As we wait twiddling our thumbs for Black Ops II to hit shelves this coming November, gamers in China are waiting in the wind for something completely different. Publisher Activision and Chinese game company Tencent, will be releasing Call of Duty Online into the Chinese Market, a free-to-play shooter that “will capitalize on the rich multiplayer experience that the Call of Duty franchise is known for.”
Being developed by Activision in Shanghai for the last two years, Call of Duty Online will be free-to-play and will feature microtransaction-fueled customization, so gamers can add new weapons, gear, and perks to their load out for a certain fee. The game will introduce a new gaming model designed specifically for the Chinese market, with new ways to personalize your weapons, characters and equipment. The game’s story will be told through a series of Special Ops missions played out over maps and modes we all know from the franchise.
With Activision titles “World of Warcraft” and “StarCraft” already playable online games in China, Activision look to add more to a national market that doesn’t have a strong gaming sector.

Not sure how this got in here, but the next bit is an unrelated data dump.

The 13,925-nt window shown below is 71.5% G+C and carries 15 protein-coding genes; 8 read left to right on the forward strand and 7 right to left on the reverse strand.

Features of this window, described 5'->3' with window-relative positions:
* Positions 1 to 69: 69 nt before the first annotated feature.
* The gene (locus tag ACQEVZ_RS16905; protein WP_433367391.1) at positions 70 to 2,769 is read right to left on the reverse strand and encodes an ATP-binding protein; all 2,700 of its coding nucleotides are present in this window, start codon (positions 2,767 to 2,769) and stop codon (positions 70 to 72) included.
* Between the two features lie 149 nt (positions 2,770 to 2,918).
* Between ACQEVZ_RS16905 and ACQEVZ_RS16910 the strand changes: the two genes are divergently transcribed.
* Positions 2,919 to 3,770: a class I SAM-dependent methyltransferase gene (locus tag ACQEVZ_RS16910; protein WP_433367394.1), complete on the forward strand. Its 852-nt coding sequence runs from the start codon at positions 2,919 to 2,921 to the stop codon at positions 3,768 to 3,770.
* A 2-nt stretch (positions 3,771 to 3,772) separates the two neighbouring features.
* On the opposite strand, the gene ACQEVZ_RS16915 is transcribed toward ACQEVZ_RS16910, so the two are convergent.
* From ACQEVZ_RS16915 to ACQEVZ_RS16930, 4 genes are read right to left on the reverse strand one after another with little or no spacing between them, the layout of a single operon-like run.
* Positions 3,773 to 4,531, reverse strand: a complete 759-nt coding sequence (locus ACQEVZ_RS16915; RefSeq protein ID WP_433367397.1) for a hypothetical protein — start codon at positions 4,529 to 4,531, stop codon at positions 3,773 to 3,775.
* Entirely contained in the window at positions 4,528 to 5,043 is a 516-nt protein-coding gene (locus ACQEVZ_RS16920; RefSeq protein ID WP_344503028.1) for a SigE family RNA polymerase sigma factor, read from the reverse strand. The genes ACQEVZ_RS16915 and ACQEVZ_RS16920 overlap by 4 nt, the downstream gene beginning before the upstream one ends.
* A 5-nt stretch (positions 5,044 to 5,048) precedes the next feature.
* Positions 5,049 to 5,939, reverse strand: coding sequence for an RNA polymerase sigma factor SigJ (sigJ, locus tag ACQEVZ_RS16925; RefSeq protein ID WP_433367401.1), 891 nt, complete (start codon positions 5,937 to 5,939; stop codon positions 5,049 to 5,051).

“We are very excited about our relationship with Tencent and the opportunities for gaming in China,” said Bobby Kotick, CEO of Activision Blizzard. “We think China is one of the most exciting places in the world for us to grow our business and to develop innovative new games.”
Kotick continued to talk about Tencent being the ideal partner in their quest to bring the franchise to the country, with their strong track record for customer-focused innovation and deep market knowledge, it will only help the project run as smooth as possible. Kotick went on to say, “We have worked closely with Tencent to create a game with broad appeal for the Chinese market. We look forward to laying the foundation for a long-standing relationship with Tencent and to launching a new and unique experience for fans.”
Martin Lau, President of Tencent, was as equally as excited about the pairing, saying the company is “thrilled to be working with the world’s premiere game developer and publisher to bring this much-awaited title to Chinese game players.” Lau believes China holds millions of loyal Call of Duty fans and with their operational expertise at running online games, it’s can be a match made in heaven.
Call of Duty Online doesn’t have a release date, however a website showing a countdown timer launched shortly after its announcement, we don’t know if the timer indicates when the game will go live or if more details will be released to the public, we will have to wait and see. So … who’s moving to China?
Update: Here’s a strange image that we came across (probably a promotional image), not sure what to make of it yet. If anybody reads Chinese, let us know what it says.